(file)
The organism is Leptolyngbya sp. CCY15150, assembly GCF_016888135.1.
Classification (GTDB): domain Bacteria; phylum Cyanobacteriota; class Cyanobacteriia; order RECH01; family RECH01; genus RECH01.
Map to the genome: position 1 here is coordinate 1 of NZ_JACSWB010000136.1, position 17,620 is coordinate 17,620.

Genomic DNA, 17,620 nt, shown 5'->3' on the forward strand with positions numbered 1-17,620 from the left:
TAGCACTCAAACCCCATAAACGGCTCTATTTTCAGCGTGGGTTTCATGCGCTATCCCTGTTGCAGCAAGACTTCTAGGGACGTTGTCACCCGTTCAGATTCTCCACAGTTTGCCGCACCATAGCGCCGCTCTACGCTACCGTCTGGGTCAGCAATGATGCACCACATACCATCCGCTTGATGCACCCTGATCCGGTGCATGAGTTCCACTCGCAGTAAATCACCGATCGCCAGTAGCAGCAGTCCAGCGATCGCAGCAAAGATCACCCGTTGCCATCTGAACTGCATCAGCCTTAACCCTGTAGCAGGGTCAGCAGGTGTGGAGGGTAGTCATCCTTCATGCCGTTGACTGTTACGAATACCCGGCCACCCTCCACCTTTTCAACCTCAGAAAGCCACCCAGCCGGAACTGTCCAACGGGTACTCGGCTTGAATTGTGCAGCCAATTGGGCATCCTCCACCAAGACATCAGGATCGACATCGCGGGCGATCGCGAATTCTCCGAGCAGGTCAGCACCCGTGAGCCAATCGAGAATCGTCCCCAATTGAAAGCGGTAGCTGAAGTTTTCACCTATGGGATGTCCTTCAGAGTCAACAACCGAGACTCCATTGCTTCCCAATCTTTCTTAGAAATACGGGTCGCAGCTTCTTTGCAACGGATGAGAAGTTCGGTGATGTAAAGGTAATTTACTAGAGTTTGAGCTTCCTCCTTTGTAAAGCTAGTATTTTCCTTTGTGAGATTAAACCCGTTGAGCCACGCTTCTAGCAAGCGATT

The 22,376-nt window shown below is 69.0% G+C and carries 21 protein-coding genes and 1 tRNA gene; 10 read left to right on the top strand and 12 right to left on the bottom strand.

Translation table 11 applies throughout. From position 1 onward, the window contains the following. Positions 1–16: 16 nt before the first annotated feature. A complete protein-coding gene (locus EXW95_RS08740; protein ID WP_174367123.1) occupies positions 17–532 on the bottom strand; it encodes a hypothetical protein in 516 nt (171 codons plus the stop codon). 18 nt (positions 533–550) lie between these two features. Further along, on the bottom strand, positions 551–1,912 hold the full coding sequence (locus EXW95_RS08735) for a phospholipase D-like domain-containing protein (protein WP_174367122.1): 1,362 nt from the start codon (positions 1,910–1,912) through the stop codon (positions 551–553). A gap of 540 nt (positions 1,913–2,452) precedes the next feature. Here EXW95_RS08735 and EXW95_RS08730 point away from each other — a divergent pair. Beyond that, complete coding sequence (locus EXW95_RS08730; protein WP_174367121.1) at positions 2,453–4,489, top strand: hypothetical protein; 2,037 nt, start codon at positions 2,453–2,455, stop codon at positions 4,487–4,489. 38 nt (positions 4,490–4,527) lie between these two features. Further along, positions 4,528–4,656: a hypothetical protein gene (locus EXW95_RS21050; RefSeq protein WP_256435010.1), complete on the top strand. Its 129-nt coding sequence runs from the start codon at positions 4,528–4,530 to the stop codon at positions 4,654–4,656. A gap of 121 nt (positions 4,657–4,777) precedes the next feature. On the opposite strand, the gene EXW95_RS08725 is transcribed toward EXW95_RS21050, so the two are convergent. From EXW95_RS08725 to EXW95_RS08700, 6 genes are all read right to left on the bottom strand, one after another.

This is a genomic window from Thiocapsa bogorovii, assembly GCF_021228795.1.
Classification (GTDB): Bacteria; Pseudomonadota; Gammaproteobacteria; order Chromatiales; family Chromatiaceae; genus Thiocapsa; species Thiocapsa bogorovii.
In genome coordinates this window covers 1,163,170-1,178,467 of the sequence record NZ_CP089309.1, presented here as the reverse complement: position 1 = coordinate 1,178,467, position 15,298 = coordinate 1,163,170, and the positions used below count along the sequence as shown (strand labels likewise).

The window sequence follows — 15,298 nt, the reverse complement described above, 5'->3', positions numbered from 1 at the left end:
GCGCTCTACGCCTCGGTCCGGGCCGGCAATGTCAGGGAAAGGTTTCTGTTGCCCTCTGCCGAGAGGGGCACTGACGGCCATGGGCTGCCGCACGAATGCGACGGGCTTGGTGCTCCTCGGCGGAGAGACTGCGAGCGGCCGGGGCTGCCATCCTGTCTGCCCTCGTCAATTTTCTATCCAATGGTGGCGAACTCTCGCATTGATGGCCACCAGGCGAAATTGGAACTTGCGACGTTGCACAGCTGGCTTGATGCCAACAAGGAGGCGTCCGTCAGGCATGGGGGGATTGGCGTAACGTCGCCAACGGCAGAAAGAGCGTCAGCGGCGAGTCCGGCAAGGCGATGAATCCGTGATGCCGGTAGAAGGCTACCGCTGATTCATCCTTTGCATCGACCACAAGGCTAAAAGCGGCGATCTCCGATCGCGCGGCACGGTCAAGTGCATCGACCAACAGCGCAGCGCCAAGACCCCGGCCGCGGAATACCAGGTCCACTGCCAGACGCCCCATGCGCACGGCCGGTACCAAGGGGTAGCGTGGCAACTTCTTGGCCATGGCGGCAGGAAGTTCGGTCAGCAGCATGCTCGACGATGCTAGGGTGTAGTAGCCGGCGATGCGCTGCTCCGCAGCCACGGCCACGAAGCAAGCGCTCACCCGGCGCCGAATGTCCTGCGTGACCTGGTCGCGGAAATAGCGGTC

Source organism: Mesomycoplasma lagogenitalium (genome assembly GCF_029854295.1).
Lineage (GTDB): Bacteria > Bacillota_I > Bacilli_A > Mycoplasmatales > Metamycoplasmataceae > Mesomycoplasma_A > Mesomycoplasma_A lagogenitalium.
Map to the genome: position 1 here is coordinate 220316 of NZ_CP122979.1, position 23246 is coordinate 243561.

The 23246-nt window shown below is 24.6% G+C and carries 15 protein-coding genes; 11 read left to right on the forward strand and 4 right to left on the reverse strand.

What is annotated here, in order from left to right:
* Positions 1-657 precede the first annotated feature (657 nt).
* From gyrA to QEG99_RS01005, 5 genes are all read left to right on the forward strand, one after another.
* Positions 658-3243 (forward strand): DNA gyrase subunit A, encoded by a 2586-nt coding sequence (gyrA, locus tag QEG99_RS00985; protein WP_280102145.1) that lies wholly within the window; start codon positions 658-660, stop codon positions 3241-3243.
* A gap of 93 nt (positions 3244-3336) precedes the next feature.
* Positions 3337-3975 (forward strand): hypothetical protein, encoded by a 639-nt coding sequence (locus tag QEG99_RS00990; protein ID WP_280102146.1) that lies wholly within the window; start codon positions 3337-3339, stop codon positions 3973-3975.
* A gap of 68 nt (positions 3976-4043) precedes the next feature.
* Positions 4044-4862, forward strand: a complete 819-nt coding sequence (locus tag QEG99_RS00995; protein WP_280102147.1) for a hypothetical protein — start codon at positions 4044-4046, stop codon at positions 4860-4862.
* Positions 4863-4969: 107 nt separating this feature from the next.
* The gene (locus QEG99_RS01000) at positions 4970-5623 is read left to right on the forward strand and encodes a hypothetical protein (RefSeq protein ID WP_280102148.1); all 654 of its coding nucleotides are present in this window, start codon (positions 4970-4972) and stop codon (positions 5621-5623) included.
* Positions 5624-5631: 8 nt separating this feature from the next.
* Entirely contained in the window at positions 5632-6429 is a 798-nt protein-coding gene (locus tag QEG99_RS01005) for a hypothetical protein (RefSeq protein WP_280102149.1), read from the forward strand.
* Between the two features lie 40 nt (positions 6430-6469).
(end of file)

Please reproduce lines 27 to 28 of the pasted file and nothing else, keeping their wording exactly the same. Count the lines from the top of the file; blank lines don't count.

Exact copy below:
* Positions 5624-5631: 8 nt separating this feature from the next.
* Entirely contained in the window at positions 5632-6429 is a 798-nt protein-coding gene (locus tag QEG99_RS01005) for a hypothetical protein (RefSeq protein WP_280102149.1), read from the forward strand.